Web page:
“Despite the current financial uncertainty, I still find myself shopping too much. I earn a great income, but I’m not saving enough, and I realize that I have to be more responsible with my purchases. Whether it’s at the supermarket or online stores, I really enjoy buying something frivolous every week. What can I do?” One of the first steps in curing yourself of the desire to shop excessively is to figure out the reasons that drive you to overindulge. Let’s look at some common motivations that may cause you to spend too much, along with possible solutions to curb your consumer cravings:
Reason: You’re bored The reality is that for many people, shopping is fun. Think of the adrenaline rush that comes from finding that perfect item in the right colour, and on sale to boot! Shopping can become even more entertaining when done with a group of friends. I’m sure most ladies will agree that there’s nothing that bonds us together like a shared passion for shopping.
Solution: Stop browsing online shopping websites to pass the time. Find another hobby that can stimulate you without costing you. How about forming a book club where your friends can meet to discuss the book of the month? Or you could start a group physical activity like jogging, which will not only bring great camaraderie but create health benefits as well.
Reason: You’re impulsive The cards are stacked against you to encourage you to buy things you don’t really need. Why do you think supermarkets put the sweets and magazines right beside the checkout counters? How many times have you walked into a store to buy a specific item, but left it carrying other goods that you hadn’t intended to buy? Much of our shopping challenges can be tied to impulsive behaviour – the need to buy just because it ‘looks great.’
Solution: Always walk with a shopping list and stick to it – don’t aimlessly wander down the store aisle to double check if you missed anything. Try to carry only enough cash to make your planned purchase, and leave the credit and debit cards at home. If you’re tempted to buy something frivolous, tell yourself that you’ll come back to pick it up the next day if it’s a ‘must-have’ item.
Reason: You’re sad There’s a good reason why shopping is referred to as retail therapy, or ‘compensatory consumption.’ Scientists have discovered that shopping causes the chemical dopamine to rush to your brain and make you feel better. A study published in the June 2008 edition of Psychological Science, found that feeling sad leads to self-centered thinking which, in turn, can lead to a greater likelihood of buying something to make you feel better.
Solution: You have to realise that while shopping can give you an initial lift in your mood, the after effects of your purchasing may leave you feeling worse. This is especially true if it lands you in debt that you can’t manage. You have to find another way to improve your frame of mind without reaching for your wallet. Take a walk in a nature setting or turn to a comedy channel on the television. If you’re having severe depression that leads to addictive spending, may you may need to seek professional therapy.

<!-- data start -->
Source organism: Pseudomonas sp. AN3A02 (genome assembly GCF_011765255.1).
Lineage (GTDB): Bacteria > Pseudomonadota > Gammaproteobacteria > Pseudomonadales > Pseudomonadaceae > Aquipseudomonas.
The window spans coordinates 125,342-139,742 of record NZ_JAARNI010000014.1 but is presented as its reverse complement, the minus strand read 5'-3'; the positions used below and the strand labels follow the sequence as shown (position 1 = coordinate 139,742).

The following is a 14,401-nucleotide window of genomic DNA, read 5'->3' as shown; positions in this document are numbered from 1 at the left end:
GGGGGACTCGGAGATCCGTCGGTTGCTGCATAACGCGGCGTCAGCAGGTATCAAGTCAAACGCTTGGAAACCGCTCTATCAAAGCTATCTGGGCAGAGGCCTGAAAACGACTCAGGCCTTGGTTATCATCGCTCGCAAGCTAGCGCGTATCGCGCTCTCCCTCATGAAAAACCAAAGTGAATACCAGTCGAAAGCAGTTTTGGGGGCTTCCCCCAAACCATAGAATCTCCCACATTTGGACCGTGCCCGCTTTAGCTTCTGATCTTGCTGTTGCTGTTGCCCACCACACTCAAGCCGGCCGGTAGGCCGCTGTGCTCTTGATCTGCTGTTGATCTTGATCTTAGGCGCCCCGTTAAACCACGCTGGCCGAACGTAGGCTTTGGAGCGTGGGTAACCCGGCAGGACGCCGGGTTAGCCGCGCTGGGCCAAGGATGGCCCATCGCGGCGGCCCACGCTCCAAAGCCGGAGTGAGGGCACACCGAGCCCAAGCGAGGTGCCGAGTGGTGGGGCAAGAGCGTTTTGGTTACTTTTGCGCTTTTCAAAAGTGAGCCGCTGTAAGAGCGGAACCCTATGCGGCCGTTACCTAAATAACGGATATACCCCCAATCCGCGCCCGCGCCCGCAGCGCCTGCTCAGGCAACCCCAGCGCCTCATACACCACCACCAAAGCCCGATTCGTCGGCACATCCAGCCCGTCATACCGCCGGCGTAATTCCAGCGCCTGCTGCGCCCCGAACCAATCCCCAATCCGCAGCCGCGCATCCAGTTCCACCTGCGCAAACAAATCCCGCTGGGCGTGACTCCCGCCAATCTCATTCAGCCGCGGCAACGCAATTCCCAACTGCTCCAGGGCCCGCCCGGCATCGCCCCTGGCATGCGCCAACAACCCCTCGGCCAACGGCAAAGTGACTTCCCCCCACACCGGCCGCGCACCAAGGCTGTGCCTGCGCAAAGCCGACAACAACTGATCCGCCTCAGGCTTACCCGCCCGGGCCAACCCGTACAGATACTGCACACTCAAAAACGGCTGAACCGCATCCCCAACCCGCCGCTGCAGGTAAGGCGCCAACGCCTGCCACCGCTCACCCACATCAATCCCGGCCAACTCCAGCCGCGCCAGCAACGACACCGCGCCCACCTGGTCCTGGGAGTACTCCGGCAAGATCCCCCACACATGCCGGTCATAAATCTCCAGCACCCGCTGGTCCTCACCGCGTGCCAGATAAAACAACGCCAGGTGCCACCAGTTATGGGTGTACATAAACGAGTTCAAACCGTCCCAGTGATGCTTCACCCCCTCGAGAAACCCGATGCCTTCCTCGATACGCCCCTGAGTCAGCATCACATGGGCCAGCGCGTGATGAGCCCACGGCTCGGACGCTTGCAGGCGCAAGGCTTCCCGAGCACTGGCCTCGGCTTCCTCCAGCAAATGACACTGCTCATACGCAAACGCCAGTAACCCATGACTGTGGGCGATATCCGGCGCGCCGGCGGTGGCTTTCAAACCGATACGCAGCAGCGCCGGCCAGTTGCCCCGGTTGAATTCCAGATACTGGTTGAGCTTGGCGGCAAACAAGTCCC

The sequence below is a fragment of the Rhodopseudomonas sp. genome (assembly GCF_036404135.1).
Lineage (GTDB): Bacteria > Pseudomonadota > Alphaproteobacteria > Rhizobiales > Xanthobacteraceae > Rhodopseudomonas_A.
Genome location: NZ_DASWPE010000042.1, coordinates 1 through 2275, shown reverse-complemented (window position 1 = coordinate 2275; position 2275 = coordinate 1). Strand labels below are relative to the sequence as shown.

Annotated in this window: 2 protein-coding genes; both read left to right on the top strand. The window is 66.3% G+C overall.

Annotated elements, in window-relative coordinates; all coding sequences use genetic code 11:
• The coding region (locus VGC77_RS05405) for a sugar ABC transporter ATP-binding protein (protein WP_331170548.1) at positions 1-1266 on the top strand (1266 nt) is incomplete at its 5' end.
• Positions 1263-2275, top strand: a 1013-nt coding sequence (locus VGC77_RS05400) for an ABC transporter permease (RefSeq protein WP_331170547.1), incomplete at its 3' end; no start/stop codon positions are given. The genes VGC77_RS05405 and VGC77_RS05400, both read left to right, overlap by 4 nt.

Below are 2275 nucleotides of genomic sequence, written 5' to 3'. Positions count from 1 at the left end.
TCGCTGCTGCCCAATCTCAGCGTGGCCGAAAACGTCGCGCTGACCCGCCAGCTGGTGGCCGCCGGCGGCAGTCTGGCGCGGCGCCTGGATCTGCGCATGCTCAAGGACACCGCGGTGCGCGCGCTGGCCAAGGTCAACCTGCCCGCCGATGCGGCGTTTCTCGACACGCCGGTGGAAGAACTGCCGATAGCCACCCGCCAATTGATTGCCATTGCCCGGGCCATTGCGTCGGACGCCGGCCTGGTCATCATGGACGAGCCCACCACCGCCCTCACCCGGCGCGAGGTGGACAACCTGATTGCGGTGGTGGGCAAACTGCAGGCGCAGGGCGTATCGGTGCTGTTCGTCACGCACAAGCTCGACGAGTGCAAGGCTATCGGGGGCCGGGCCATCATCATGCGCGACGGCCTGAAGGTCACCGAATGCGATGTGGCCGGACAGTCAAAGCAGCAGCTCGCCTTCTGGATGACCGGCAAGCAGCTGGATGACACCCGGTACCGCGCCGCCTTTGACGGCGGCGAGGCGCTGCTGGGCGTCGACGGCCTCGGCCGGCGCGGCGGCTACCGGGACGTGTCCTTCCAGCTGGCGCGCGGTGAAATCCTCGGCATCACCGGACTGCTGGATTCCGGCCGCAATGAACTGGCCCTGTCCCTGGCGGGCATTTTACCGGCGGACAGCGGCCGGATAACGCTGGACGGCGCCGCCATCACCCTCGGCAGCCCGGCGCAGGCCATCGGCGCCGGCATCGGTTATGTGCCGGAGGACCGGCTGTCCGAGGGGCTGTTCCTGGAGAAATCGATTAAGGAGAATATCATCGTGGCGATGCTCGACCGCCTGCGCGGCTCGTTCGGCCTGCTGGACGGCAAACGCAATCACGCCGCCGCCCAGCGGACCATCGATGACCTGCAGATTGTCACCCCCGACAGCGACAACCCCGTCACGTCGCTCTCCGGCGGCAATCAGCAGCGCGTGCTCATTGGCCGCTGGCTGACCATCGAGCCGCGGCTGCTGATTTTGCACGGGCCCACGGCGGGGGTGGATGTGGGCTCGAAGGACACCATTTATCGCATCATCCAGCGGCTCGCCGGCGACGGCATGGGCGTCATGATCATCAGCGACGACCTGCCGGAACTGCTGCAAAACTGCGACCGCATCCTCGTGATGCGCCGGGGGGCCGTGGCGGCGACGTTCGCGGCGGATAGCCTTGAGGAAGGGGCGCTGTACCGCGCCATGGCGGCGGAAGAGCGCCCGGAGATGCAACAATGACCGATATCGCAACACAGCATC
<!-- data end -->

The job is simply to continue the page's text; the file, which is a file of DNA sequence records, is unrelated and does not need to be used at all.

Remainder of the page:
Reason: You’re in charge There’s nothing more empowering that knowing that you have enough money to buy whatever you want and no one can tell you not to buy it. This new-found freedom tends to overwhelm young adults who had previously been restricted by their lack of income and parental dictates about their spending.
Solution: Instead of blowing your money on mindless purchases, how about demonstrating financial maturity? Take charge of your finances by becoming adept at managing your money and living within your means. Buy books and CDs that can teach you how to invest your money and build wealth. Reason: You’re angry Some people get great satisfaction from going on a shopping spree after fighting with their spouses, to exact revenge. When you’re upset, it’s easy to think, “I’ll show you- I’m going to spend off all the money on the debit card, and there’s nothing you can do about it!”
Solution: Never shop when you’re angry, as this can lead to emotional purchases that you will regret the next day. Create a better way to deal with your issues such as expressing your feelings in a journal, or addressing the problem directly with the person who upset you.
Reason: You’re rewarding yourself “Go ahead – you’ve worked hard, you deserve it!” How many times have we said this to ourselves while considering if we should spend a lot of money on something that we honestly know we couldn’t afford? There’s nothing more rewarding than buying yourself something special, but usually this shopping rationale ends up costing big bucks. Solution: Reward yourself with something that will really make a difference. Instead of spending your money, how about saving towards that important financial goal? The ultimate reward for your hard work would be achieving your own home, a comfortable retirement and financial freedom!